Police in London have tested software designed to identify which gang members are most likely to commit violent crimes.
The 20-week pilot study is thought to have been the first of its kind in the UK, although similar experiments have been carried out elsewhere.
It used five years worth of historic data, but the idea would be to analyse up-to-date details if it is deployed.
Civil liberty campaigners have voiced concerns.
But Accenture - the firm that developed the software - highlighted the potential benefit it offered.
"You've got limited police resources and you need to target them efficiently," said Muz Janoowalla, head of public safety analytics at the company.
"What this does is tell you who are the highest risk individuals that you should target your limited resources against."
The software works by merging together data from existing systems already used by the Metropolitan Police and carrying out predictive calculations.
Types of information ranged from previous crimes to social media activity.
"It's previous offending and various different sources that are used for intelligence, in terms of who they are involved with and who they associate with," explained Sarah Samee, a spokeswoman for the Met's Trident Gang Crime Command.
Mr Janoowalla added: "For example if an individual had posted inflammatory material on the internet and it was known about to the Met - one gang might say something [negative] about another gang member's partner or something like that - it would be recorded in the Met's intelligence system.
"What we were able to do was mine both the intelligence and the known criminal history of individuals to come up with a risk assessment model."
The study used data gathered about known gang members across London's 32 boroughs across a four year period to forecast their likelihood of committing further violent acts.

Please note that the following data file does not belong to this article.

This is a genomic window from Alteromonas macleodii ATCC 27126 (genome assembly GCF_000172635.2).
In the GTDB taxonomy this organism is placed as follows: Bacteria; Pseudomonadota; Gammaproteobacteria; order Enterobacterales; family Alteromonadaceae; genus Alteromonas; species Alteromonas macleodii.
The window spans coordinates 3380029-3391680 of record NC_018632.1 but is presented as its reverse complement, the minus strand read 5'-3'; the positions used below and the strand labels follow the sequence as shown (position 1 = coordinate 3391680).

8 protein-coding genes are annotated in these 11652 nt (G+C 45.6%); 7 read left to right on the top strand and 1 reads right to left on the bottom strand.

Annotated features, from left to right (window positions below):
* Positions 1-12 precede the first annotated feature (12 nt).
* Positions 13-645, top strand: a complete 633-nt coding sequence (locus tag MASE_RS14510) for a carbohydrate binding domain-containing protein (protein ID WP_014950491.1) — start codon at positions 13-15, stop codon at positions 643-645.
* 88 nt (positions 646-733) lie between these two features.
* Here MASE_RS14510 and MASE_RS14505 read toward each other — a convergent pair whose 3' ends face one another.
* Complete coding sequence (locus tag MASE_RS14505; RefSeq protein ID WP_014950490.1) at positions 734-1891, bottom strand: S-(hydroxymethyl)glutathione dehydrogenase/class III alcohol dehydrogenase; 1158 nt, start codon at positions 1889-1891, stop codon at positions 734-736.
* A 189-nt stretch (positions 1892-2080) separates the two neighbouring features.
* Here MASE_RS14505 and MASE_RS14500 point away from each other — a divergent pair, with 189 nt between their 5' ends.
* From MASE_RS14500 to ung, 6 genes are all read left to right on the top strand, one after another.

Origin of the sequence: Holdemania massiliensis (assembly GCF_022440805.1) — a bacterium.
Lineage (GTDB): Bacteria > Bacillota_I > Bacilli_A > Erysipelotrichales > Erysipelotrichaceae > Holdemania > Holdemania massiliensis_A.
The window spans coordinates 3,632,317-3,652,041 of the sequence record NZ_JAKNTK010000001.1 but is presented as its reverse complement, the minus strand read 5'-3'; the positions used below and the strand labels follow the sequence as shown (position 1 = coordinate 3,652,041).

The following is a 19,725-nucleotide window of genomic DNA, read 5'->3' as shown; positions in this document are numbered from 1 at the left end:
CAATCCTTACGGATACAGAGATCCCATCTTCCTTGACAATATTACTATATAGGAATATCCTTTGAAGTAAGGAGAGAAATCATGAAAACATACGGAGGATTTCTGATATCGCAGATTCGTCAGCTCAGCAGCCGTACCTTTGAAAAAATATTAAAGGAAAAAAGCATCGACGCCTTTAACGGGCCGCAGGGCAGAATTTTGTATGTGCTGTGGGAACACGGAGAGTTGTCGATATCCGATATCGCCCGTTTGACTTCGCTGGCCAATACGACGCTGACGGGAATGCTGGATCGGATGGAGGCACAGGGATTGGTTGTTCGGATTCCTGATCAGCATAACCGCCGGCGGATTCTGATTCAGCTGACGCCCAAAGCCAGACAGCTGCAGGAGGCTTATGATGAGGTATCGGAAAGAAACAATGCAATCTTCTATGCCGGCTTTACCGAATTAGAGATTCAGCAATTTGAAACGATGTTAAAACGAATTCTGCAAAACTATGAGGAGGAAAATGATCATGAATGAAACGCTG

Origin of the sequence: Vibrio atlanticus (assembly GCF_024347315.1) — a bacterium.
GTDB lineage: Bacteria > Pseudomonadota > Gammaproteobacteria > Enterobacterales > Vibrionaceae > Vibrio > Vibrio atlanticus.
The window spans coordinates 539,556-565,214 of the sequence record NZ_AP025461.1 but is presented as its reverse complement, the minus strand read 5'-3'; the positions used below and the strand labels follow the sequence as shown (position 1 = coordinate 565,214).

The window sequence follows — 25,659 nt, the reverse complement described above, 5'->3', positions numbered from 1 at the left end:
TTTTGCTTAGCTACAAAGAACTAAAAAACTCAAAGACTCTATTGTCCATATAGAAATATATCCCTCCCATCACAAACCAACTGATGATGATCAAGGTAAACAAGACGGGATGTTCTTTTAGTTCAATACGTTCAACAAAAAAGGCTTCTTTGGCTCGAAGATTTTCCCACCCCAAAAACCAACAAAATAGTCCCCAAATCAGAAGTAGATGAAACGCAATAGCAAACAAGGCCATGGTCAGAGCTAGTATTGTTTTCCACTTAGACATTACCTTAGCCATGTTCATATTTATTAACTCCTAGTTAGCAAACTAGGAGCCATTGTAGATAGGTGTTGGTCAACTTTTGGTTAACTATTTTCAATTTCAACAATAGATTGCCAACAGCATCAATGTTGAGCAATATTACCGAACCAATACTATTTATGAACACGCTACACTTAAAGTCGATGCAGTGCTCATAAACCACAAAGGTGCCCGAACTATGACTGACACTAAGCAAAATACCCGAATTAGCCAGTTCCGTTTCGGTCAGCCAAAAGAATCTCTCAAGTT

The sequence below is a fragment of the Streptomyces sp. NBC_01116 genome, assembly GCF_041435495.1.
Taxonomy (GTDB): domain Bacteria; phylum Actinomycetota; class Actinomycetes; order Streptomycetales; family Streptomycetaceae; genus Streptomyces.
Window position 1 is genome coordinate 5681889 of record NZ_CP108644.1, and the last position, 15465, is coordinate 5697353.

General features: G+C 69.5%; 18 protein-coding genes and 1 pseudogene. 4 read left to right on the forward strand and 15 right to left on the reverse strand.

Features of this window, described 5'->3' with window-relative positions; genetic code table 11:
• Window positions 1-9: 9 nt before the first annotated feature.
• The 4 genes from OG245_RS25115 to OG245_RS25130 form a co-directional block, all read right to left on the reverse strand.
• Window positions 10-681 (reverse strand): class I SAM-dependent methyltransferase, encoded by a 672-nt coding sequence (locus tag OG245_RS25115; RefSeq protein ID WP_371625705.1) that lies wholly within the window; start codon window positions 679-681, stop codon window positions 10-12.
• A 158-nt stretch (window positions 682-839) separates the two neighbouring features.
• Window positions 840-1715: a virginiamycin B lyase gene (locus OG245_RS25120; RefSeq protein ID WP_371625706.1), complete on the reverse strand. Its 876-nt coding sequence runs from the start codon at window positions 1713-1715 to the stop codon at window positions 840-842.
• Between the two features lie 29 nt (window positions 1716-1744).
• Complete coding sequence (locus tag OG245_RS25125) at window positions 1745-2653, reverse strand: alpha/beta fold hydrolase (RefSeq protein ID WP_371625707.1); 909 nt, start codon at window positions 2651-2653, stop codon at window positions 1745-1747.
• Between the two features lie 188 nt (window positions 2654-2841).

This was then compared to known acts of aggression that took place in the fifth year to give an indication as to whether the software was accurate.
Mr Janoowalla said the intention was to identify groups of gang members that were at the highest risk of reoffending rather than singling out specific individuals.
He said that he was confident the experiment had been a success, but added that he was not allowed to disclose the exact criteria on which the software was being scored.
Privacy campaign group Big Brother Watch has asked for more information to be made public.
"The police need to be very careful about how they use this kind of technology," said research director Daniel Nesbitt.
"Big data solutions such as this can run the risk of unfairly targeting certain groups of people and potentially making them feel stigmatised as a result.
"The Metropolitan Police must ensure that they are fully transparent about how they intend implement this technology and what type of information will be used in the process."
In response Mr Janoowalla noted that the Ministry of Justice already operated the Offender Assessment System and Offender Group Reconviction Scale (Oasys) - a computer-based system used to predict the likelihood of different types of released criminals reoffending.
He said the key difference with Accenture's software was that it was specifically tailored to tackle gang violence.
While Accenture and the Met believe this is the first test of its kind in the UK, the company has carried out other crime-prevention analysis elsewhere.
In Spain it has tried to identify locations where crimes are most likely to happen, and in Singapore it has tested software that monitors video feeds of crowds, traffic and other events to alert the authorities to potential risks.
Other companies are pitching rival tools. IBM has explored how factors including weather patterns, past crimes, and surveillance efforts can be combined to predict threats.
And police in Kent, Greater Manchester, the West Midlands and Yorkshire have all trialled software from PredPol, a US start-up, to help tackle street crime.
However, campaign groups have warned against the danger of police gathering too much personal data.
"It is clear that harnessing and analysing vast data sets may simplify the work of the police," said European human rights group Statewatch earlier this year
"However, this in itself is not a justification for their use. There are all sorts of powers that could be given to law enforcement agencies, but which are not, due to the need to protect individual rights and the rule of law - effectiveness should never be the only yardstick by which law enforcement powers are assessed.
"The ends of crime detection, prevention and reduction cannot in themselves justify the means of indiscriminate data-gathering and processing."